Meet Northamptonshire's crime-fighting sisters with a knack for nicking bad guys

Torie and Georgia say policing is like being a part of the family, even if they didn't have each other

By Kevin Nicholls
Friday, 11th March 2022, 1:25 pm
Updated Friday, 11th March 2022, 1:26 pm

These two crime-fighting sisters are smashing stereotypes — and making Northamptonshire safer while they do it.

Sergeant Torie Harrison swapped stacking shelves in Tesco for a police uniform six years ago, working alongside big sister Georgie Watts.

Torie, aged 28, said: “I enjoy helping people and solving investigations and I can’t think of any other job that would offer the variation and experiences.

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Sister sergeants Torie Harrison and Georgie Watts

“I’ve been a police officer for six years and was a Special Constable for a year or so before that whilst completing a degree and working in the Force Control Room as a call handler. I completed my detectives exam last year and I'm currently work within CID.

“I’ve had days when I’ve gone home crying my eyes out, but also days when I’ve never laughed so much.

"The job I found most challenging was a fatal collision, which transpired to be a police officer from another force, whom I had been at university with.

"I found his phone and saw the photo of him on the screen saver and got really upset in front of all the other services present.

“The reassuring thing was how kind everyone was. The controller rang me and just let me have a cry over the phone whilst I walked away for a few minutes.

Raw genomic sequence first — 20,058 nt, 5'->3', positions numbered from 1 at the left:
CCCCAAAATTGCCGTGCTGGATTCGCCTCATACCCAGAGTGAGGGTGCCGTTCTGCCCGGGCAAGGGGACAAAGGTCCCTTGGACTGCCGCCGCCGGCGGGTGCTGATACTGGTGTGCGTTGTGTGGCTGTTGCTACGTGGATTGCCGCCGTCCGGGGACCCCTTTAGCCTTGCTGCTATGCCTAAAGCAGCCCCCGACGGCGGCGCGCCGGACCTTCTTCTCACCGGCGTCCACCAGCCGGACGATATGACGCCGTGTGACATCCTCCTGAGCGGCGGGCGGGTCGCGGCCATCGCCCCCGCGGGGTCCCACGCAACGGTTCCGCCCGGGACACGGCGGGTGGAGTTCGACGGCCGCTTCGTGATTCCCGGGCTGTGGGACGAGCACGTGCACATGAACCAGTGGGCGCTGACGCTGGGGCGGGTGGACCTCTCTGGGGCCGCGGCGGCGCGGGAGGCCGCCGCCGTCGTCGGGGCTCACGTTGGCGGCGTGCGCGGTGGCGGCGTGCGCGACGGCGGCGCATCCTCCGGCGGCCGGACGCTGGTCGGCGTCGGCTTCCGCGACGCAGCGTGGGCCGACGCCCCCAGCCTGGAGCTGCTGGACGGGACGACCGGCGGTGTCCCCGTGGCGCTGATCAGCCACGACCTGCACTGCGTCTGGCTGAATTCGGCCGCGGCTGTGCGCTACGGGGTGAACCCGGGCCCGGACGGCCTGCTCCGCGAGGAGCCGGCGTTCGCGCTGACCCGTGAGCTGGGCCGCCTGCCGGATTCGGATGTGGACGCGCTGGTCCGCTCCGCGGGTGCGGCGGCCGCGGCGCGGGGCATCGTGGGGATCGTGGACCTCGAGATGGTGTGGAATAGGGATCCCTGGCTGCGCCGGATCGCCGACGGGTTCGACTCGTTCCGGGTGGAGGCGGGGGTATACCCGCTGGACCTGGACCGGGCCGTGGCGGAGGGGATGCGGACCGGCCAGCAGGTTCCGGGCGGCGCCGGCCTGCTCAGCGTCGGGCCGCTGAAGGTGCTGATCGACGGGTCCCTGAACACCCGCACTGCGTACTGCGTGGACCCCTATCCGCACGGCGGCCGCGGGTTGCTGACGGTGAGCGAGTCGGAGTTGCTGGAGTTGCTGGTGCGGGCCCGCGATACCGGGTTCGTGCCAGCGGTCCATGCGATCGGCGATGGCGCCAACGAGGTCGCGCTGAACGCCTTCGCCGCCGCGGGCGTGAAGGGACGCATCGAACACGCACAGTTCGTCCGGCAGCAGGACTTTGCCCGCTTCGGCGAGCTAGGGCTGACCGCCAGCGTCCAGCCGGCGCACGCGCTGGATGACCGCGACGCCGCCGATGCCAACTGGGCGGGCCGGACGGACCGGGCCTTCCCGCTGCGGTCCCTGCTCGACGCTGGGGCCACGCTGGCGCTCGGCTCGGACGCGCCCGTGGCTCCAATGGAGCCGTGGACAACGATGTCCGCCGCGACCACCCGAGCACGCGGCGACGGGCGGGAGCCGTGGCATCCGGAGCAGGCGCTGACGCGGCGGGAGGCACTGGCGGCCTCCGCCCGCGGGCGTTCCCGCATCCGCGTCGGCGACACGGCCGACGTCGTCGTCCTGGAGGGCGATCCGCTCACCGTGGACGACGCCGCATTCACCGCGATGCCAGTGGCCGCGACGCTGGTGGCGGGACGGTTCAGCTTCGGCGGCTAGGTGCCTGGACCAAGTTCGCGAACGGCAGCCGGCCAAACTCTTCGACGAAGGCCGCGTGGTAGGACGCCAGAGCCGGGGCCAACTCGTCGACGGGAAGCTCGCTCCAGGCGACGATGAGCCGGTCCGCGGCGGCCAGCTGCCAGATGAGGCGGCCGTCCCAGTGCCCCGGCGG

"It’s cliché, but you do feel like you’re part of a family.

"Georgie is spot on, she has so much passion to help people and has a really intricate knowledge about all things policing.

"I frequently call her to second guess my decisions and she will always steer me in the right direction.”

Georgie, aged 29, joined when she was 20 and says: “I’ve basically grown up through policing. My parents were both cops, and my sister and husband are too.

“I never had concerns about being a woman and a police officer. I was the only female on my old team but I never really thought about gender differences.

"It’s amazing to have Torie, a best friend who completely understands. She’s so intelligent and grounded and I definitely rely on her to reality-check me if I’m fighting a losing battle or not standing up for myself enough.

"It’s so important to me that women in policing support each other and understand that there is room for everyone at the table if you work hard.

“I’ve attended some really traumatic incidents over the years, like telling a mother her child had died after we had gone out to her nine-year-old in cardiac arrest.

"These types of incidents stay with you."

But there are also plenty of high points in the job.

Georgie added: “One of my first patrols saw me chasing a burglar down an alleyway. His accomplice released a dog that started chasing me.

"I managed to catch the burglar and avoid the dog but when the other officers found me covered in cuts with ripped trousers, I wasn’t quite willing to admit I’d fallen down some steps because my legs were running faster than my brain.

"The burglar actually stopped to ask if I was okay. His mistake, I arrested him and he went to prison — but it taught me that the best jobs don’t always make you look cool.”

Police officer recruitment opens again in May 2022. For details go online.